6 Ways to Avoid Being a "Whitetail Widower"

A "whitetail widower" is someone who gets left behind while their wife has all the fun.

posted on September 16, 2022

Photo courtesy NSSF

Twenty-five years ago, I took the woman who would be my wife into the hunting fields for the first time. She raised her borrowed rifle and downed an eight-point buck that day, and ever since, there's been no stopping her. Beware! Once that primal instinct takes hold, you may find yourself staying back to see to all the domestic duties while the Mrs. takes gun in hand and stalks off into the game fields. There's a name for the guy who gets left behind while his wife is out having all the deer-hunting fun: "whitetail widower." Here are six tips to avoid becoming one...and ensuring your NRA Family stays afield for generations to come.

1. She Doesn't Hunt? Invite Her Along

For many, hunting season is the time when the guys head off to deer camp to enjoy the company of other men, and the women hit the town for an all-girls weekend. There is nothing wrong with that and we all need to get away at times to relax and disconnect from the world and our daily routines. But why not check and see if she's interested in joining you? My wife was raised in a hunting family, but seems nobody ever really invited her out. Going hunting with you doesn’t mean she has to kill an animal. It can be enjoyable to watch game together and just enjoy the outdoors. If she decides to give hunting a try, then all the better!

 2. Take The Whole Gang

The same goes for introducing the entire family to hunting. The only way they will truly know if they like it is if they are allowed to go. This can take a little extra effort, depending on the age of the children, but it is worth it. We’ve had several successful hunts with the whole gang crowded into a deer blind! Usually, my wife and I each take one of the girls to separate hunting areas.

3. Hunt Together

Now that she is an accomplished huntress in her own right, my wife doesn’t need me to be with her in the field. It's still very nice to periodically hunt together. This has become easier as our girls have grown older and don’t require constant parental observation. Getting out into nature is a great way to enjoy each others' company by walking through the woods, driving slowly along the old ranch roads, or sitting quietly on a hillside glassing for game.

4. Be The Observer

My wife loves elk, especially big bulls! As a matter of fact, she is only interested in hunting the males of any game animal she is pursuing. She leaves the management hunting portion of taking does to me. I bought an elk hunt for her once and was quite content to watch as she dropped a nice 6X6 bull with one carefully placed shot. The same was the case when she collected a pronghorn buck a couple years later.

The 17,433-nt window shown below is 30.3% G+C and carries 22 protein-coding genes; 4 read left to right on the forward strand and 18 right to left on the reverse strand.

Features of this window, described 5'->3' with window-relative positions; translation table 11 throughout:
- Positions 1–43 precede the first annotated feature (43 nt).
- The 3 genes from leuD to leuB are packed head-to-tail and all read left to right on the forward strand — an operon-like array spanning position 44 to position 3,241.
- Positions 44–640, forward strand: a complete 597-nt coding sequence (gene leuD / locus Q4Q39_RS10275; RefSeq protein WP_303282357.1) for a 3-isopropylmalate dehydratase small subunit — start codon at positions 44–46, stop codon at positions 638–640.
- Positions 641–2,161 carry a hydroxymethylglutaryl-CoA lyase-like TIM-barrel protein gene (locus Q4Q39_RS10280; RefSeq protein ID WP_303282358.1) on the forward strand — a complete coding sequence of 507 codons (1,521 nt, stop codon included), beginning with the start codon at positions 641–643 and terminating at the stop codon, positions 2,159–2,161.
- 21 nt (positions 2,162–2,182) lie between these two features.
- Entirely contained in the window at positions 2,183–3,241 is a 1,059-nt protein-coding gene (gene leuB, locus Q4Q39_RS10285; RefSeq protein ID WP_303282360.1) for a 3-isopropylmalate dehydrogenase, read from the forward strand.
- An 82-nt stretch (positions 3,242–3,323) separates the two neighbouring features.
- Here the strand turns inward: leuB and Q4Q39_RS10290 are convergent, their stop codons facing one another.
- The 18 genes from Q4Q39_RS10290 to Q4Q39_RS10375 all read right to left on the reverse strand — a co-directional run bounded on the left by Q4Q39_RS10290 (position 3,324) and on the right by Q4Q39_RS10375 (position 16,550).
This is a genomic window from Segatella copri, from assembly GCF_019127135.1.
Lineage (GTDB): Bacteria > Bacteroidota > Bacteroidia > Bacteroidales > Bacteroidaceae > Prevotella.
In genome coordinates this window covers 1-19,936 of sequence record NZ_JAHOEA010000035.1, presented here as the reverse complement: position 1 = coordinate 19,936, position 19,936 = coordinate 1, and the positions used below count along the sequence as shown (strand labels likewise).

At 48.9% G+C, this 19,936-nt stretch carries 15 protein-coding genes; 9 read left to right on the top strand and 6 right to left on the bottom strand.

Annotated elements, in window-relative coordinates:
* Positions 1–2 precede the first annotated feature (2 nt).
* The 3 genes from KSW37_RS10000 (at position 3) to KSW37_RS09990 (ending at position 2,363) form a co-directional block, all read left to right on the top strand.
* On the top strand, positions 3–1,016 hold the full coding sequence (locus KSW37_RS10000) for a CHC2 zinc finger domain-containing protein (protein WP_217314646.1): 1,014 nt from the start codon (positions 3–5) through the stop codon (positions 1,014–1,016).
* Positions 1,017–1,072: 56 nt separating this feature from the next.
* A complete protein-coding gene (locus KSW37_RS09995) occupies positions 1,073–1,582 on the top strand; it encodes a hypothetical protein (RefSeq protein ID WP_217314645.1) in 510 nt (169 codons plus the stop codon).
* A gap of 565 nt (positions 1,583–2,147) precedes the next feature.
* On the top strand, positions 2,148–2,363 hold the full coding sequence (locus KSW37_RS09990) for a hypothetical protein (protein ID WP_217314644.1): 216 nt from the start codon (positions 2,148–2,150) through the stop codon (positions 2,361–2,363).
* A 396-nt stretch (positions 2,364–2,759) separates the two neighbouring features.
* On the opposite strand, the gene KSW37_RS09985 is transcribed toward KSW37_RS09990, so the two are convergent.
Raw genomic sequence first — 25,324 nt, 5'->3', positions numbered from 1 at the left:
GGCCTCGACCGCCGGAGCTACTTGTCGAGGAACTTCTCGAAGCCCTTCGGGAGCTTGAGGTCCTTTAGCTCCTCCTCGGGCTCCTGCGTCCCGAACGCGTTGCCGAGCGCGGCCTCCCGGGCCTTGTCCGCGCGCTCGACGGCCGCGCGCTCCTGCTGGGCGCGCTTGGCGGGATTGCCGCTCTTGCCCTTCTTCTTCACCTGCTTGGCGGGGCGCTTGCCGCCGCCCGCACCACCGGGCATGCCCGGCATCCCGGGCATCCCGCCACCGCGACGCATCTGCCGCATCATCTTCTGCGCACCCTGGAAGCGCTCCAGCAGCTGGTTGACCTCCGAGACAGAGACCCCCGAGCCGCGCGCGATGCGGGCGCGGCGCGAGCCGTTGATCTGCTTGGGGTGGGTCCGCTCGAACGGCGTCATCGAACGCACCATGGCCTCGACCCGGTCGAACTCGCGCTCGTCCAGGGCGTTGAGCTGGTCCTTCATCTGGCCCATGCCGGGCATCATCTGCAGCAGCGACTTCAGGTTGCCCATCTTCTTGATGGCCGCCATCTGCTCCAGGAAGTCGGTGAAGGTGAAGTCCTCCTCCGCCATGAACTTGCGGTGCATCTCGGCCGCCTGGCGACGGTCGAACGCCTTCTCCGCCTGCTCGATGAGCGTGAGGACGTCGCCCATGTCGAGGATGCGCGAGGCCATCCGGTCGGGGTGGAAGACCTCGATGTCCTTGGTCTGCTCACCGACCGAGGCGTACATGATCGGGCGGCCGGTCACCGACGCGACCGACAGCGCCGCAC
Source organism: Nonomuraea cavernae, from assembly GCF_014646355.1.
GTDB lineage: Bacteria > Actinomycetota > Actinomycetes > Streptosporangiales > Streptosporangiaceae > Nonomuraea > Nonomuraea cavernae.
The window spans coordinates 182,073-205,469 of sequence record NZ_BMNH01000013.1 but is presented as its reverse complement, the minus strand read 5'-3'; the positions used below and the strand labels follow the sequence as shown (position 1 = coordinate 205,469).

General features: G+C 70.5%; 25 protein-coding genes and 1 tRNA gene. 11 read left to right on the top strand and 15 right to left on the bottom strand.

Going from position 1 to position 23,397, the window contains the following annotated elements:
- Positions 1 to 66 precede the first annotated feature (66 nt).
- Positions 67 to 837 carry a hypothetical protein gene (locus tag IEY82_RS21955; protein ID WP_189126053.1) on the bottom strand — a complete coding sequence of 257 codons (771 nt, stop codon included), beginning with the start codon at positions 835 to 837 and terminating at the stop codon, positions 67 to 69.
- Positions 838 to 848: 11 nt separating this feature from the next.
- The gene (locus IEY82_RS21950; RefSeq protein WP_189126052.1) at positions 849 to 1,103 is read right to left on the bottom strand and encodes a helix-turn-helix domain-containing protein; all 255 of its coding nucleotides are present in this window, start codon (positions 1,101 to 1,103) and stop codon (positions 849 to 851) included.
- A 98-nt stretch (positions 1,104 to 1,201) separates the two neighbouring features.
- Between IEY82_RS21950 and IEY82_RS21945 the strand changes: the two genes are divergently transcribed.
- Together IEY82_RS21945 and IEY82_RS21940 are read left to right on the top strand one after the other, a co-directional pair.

5. Make It A Romantic Getaway

Earlier this summer I booked a guided hunt for my wife and I, each hunting trophy axis bucks with Wildlife Systems. This was the first time each of us was the hunter on such an excursion. Hunting together with a guide on a 2 on 1 hunt (two hunters, one guide) was very enjoyable and something we plan to continue doing. I highly recommend an all-inclusive hunt with a guide and cook for a couples' getaway!

6. Encourage Her to Go On Her Own

I know I started this article by kidding that someday your significant other might want to leave you behind, but fact is...if that's what she wants to do, you should support her. Once, on a business deal, I got the seller, who owned a large ranch, to throw in a management buck hunt for my wife.  Our kids were small at the time so I elected to stay home with them while she went on the hunt. This was a good confidence builder (for both of us) and really showed she knew her stuff. Not only did she collect a huge-bodied, old mule deer buck, but her guide also took her after additional feral hogs.

So there you have it, asking my girlfriend, who later became my wife, to go hunting was one of the best things I ever did. We now have a shared lifestyle and interests that offer memories, exciting experiences, great meat for our family and friends, and beautiful trophies for the walls of our home. Inviting your wife into the hunting world can open an entire new chapter in your life. Just don’t be surprised when she puts more trophies on the wall than you do!

Editor's Note: We hope you've enjoyed the author's hints for encouraging a new woman hunter...but did you know that your NRA has a website just for women who hunt and shoot? Click here for NRA Women, our publication for (and by) women!


Ethan Clark Lede
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